The Dog of Alcibiades (also known as The Jennings Dog after it was appropriated by Henry Hostantine Jennings). The dog depicted, standing at 1.05m in height, is a 2nd Century AD Roman copy of a Hellenistic bronze original. Its leonine muzzle and one leg have been repaired since its rediscovery. Though it is one of only a few animal sculptures surviving from antiquity, a pair of similar marble mastiffs of the same model can be seen in the Belvedere Court of the Vatican Museums.
It is identified at the British Museum as a Molossian guard dog. The Molossian breed was native to Epirus in northwestern Greece, which was sacked by Rome in 168 BC, so it is assumed to have been associated with some civic monument in Epirus, and to have been brought to Rome. Pliny mentions a highly valued bronze dog surviving in Rome into his lifetime, before being lost in 69 AD:
... our own generation saw on the Capitol, before it went up in flames burnt at the hands of the adherents of Vitellius, in the shrine of Juno, a bronze figure of a hound licking its wound, the miraculous excellence and absolute truth to life of which is shown not only by the fact of its dedication in that place but also by the method taken for insuring it; for as no sum of money seemed to equal its value, the government enacted that its custodians should be answerable for its safety with their lives.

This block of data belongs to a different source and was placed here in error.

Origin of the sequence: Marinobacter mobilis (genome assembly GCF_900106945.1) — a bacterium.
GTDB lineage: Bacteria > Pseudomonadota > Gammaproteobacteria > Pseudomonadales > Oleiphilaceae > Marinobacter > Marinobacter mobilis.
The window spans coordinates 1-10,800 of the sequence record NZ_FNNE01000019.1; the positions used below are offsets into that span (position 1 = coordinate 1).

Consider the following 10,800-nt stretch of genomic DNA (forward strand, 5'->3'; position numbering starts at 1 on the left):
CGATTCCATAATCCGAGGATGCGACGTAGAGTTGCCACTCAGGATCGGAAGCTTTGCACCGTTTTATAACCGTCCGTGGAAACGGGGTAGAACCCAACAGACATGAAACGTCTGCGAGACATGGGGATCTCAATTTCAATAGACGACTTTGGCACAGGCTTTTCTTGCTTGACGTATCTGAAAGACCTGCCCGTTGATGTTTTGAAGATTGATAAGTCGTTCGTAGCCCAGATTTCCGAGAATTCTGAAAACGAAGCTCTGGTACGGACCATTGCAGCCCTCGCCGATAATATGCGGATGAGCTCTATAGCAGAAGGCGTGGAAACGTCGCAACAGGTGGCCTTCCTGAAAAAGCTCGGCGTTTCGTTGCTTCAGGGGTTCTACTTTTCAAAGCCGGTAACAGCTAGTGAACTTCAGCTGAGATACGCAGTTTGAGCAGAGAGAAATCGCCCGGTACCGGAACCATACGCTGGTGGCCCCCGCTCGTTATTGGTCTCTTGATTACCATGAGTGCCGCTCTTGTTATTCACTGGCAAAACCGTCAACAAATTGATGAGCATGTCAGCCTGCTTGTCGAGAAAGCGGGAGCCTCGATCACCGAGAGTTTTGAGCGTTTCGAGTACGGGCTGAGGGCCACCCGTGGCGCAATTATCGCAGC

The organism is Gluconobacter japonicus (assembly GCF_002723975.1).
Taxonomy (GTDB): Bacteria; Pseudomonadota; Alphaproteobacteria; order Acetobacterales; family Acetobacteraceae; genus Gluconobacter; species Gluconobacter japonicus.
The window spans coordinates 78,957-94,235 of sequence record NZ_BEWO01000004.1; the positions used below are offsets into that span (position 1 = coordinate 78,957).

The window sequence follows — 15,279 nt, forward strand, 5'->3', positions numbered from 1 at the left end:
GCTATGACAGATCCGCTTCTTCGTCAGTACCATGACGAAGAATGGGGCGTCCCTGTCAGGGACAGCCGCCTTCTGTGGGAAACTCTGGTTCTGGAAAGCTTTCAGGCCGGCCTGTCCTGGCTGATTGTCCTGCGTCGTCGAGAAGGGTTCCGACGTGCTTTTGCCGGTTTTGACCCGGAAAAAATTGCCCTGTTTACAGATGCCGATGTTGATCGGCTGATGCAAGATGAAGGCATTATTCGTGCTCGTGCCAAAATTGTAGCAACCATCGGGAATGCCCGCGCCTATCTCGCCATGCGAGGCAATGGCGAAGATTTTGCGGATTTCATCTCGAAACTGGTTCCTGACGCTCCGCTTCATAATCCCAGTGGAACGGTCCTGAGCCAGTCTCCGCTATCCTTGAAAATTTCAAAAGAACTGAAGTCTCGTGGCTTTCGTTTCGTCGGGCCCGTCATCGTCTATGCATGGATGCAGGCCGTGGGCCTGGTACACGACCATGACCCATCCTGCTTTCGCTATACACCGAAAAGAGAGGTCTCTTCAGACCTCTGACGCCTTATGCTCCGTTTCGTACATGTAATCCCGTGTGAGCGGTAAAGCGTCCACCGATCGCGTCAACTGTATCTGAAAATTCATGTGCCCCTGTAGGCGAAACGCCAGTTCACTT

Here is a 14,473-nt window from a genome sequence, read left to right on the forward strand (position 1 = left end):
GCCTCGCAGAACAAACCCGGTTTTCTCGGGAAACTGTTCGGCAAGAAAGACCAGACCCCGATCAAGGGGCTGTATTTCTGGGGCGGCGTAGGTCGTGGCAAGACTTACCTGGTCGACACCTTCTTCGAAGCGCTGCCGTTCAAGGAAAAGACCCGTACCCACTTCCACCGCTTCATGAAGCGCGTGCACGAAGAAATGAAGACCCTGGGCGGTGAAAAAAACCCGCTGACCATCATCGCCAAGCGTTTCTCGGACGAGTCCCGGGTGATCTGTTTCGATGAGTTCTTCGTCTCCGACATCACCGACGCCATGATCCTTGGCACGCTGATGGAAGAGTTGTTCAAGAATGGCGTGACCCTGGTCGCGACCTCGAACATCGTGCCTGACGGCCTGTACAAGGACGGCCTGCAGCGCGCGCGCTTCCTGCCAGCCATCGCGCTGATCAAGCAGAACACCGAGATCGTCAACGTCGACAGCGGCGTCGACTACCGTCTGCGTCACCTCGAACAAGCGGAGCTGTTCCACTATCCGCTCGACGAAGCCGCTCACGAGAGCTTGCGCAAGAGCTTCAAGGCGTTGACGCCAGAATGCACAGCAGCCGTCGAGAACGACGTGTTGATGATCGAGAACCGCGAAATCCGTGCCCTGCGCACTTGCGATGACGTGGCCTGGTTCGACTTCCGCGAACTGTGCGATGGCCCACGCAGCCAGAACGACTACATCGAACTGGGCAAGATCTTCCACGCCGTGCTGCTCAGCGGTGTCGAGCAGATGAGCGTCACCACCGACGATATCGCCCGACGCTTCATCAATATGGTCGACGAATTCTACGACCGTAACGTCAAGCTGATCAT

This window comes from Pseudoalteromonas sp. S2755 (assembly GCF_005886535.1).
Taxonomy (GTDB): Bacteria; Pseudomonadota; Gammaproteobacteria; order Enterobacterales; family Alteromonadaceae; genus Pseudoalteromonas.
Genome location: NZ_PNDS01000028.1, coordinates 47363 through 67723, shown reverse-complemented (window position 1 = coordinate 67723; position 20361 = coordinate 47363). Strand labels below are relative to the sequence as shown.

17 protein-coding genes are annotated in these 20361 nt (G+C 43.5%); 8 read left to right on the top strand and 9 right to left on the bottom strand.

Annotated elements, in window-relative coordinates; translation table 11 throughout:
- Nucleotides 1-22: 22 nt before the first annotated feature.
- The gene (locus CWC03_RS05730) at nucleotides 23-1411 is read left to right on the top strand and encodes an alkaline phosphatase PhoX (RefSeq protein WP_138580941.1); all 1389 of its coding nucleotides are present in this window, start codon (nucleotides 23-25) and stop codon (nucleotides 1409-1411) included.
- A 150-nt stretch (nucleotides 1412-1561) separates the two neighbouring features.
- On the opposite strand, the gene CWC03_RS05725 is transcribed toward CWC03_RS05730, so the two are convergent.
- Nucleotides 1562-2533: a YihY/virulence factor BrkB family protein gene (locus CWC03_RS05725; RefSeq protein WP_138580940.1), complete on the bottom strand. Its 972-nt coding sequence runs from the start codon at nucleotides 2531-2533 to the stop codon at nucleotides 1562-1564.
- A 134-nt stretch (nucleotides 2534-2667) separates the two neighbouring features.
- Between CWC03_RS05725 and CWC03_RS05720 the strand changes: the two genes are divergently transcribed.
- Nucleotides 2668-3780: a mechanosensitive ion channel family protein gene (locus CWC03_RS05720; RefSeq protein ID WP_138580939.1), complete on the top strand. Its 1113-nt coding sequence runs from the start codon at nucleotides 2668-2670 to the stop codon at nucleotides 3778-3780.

A story in Plutarch's life of Alcibiades tells of the statesman owning a large, handsome dog whose tail Alcibiades cut off so as to invoke pity from the Athenians and distract them from his worse deeds. The broken tail of this sculpture led Jennings to link it to this story, calling it "the dog of Alcibiades"; under this title a pair of copies in Portland stone were installed by Robert Adam at Newby Hall, Yorkshire, about 1780, and in the later 19th century a pair in cast stone were set in the gardens at Basildon Park, Bedfordshire. A 19th-century pair carved in serpentine were sold by Bonham's, London, in 2005.